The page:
At first, I had no idea about the specifics of these two industries, and it took a lot of Googling and peer discussions to get a clearer sense of which one was right for me. (Management Consulted wasn’t yet what it is today!). After a lot of introspection, consulting felt like the better choice for me.
How (I Thought) I Knew Consulting was Right for Me
The amount you enjoy recruiting for any given industry is a great indicator of whether or not you’ll be a good fit. While practicing for the case interview isn’t what I would choose to do on a Friday night, I found case studies to be intriguing and challenging business puzzles that were satisfying to crack.
Furthermore, consulting fit into my larger plans much better than investment banking. Consultants have broader exposure, and think much more strategically about the best (read: most efficient) ways to tackle big business problems. It may sound far fetched, but I wanted to learn this ability to tackle the world’s biggest problems.
My Experience at Deloitte Consulting
After a challenging recruiting season, I was fortunate enough to land a junior consulting summer internship at Deloitte. I was excited to start my journey as a consultant at one of the top firms, help clients achieve their goals, and learn more about what business was all about!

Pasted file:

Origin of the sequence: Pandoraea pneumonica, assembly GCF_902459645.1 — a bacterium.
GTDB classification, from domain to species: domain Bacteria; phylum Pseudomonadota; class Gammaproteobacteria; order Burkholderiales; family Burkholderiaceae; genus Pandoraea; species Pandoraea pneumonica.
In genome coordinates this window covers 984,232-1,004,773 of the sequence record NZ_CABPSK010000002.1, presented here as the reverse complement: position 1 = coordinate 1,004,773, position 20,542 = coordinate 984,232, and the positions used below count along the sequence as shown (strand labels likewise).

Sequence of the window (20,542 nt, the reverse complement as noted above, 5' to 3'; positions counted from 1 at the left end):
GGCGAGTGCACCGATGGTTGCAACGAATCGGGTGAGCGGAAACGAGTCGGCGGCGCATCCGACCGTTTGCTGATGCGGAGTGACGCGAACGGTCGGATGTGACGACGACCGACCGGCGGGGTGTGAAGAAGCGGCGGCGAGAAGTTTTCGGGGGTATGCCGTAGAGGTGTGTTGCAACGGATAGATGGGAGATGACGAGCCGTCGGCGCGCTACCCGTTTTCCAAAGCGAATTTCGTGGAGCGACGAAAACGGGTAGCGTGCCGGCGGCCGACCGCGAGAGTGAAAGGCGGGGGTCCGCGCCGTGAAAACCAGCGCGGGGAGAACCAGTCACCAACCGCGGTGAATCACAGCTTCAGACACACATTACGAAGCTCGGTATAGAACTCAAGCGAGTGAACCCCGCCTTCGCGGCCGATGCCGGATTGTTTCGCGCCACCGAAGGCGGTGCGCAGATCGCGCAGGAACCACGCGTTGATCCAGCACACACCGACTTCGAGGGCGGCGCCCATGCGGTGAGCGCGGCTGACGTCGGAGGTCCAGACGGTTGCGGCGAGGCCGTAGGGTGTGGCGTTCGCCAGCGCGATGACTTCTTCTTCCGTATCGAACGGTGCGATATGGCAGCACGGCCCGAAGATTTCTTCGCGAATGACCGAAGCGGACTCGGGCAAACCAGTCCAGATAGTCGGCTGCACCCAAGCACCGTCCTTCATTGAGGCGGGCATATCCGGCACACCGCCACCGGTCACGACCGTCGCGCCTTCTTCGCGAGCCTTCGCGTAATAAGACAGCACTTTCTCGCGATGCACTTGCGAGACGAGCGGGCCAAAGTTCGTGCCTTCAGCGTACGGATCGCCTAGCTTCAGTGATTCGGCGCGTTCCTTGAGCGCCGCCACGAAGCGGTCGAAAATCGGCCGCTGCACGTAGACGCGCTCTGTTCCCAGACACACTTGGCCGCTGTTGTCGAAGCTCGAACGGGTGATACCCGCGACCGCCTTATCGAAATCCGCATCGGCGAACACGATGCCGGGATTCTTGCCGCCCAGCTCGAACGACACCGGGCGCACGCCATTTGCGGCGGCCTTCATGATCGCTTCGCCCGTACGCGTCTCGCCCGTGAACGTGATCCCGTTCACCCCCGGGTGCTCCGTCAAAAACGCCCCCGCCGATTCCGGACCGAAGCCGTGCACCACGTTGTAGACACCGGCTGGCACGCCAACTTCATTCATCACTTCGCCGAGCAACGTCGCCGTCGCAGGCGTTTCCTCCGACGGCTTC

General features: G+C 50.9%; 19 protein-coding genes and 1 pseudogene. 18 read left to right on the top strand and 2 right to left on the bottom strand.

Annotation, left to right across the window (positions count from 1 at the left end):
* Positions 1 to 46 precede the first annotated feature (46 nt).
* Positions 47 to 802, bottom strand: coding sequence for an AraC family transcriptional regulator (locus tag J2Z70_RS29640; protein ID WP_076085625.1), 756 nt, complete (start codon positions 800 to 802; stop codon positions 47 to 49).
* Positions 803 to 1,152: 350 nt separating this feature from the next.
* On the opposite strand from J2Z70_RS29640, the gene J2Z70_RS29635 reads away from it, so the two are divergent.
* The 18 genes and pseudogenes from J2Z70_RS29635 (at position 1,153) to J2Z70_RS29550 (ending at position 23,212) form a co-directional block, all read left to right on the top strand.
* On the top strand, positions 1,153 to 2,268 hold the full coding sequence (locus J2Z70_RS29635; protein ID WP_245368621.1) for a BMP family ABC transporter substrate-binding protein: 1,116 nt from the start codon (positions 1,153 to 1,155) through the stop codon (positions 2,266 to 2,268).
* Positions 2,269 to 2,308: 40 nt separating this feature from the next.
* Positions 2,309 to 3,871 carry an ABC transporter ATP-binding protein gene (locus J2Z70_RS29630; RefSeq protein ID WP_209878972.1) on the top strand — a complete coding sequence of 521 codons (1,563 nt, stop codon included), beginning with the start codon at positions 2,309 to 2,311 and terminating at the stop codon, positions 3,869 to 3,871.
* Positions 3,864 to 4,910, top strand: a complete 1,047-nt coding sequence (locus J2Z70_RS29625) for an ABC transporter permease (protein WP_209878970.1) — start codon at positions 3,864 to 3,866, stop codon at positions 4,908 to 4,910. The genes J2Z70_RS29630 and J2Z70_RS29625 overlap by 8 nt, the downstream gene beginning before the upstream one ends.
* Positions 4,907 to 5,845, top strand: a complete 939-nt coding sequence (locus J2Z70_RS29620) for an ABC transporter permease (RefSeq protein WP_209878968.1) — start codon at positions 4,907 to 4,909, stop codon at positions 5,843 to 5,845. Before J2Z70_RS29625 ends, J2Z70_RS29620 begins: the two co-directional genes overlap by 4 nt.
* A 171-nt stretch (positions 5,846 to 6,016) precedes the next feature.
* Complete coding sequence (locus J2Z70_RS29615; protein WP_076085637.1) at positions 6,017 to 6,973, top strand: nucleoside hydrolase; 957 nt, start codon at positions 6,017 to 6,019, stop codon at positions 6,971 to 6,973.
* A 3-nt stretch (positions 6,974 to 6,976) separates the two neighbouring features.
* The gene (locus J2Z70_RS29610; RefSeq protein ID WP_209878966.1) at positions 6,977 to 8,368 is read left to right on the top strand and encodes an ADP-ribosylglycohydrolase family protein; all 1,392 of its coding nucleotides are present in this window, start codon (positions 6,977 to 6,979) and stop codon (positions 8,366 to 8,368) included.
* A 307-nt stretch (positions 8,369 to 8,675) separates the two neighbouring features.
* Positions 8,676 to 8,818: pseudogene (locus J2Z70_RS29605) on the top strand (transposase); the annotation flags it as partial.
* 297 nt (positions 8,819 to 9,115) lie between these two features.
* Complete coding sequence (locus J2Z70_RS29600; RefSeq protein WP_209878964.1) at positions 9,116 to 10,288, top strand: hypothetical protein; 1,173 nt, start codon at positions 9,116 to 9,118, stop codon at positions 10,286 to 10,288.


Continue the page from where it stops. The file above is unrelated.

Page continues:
Coming off an undergraduate budget and diet, my first impression was how amazing it was to stay at fancy hotels and eat expensive dinners for free. In addition, I was being exposed to top-level management during our periodic check-ins and learning a lot about how large corporations did business.
Oftentimes, my team and I would go to the whiteboard and map out strategies to solve the various problems our client was facing. We would then be assigned different workstreams, and I was given a small project to own. Even though I was a young intern, my team treated me with respect. They were always willing to answer the multitude of questions I came across.
All of these factors led to a solid Deloitte Consulting internship experience, and I thoroughly enjoyed the people I worked with, but my interests were soon about to change.
How I Fell into Investment Banking
Right before my Deloitte Consulting internship began, I had started investing in the stock market. I poured my entire life savings – a few thousand dollars that felt like a whole lot more at the time – into the market. I woke up every morning at 6:00AM (I was on the west coast) to analyze market trends. In short, I became obsessed with constantly checking my stocks.
As I started investing, I realized that I had absolutely no idea what I was doing, and that’s what caused me to look deeper into finance. I started buying and reading several books about investing and even built my own (crude) financial models to value companies. Then, I even created an investment organization within one of the business organizations I was a part of on campus.
I realized during this time that I had an innate curiosity about the world of finance – the exact field I never thought I would join. Reading through investment books and topics like accounting and valuation piqued my curiosity.
Why Investment Banking?
A common question asked during investment banking interviews is: “why banking?” Coming from a heavy consulting background, I was asked this question often during my senior year.
I had a great experience with Deloitte Consulting and even received an offer to return full time, but my short investing experience taught me that I hadn’t really given banking a fair chance. My own wrong assumptions had caused me to believe that finance, and specifically IB, was a career choice that wouldn’t fit my long term career goals or personality.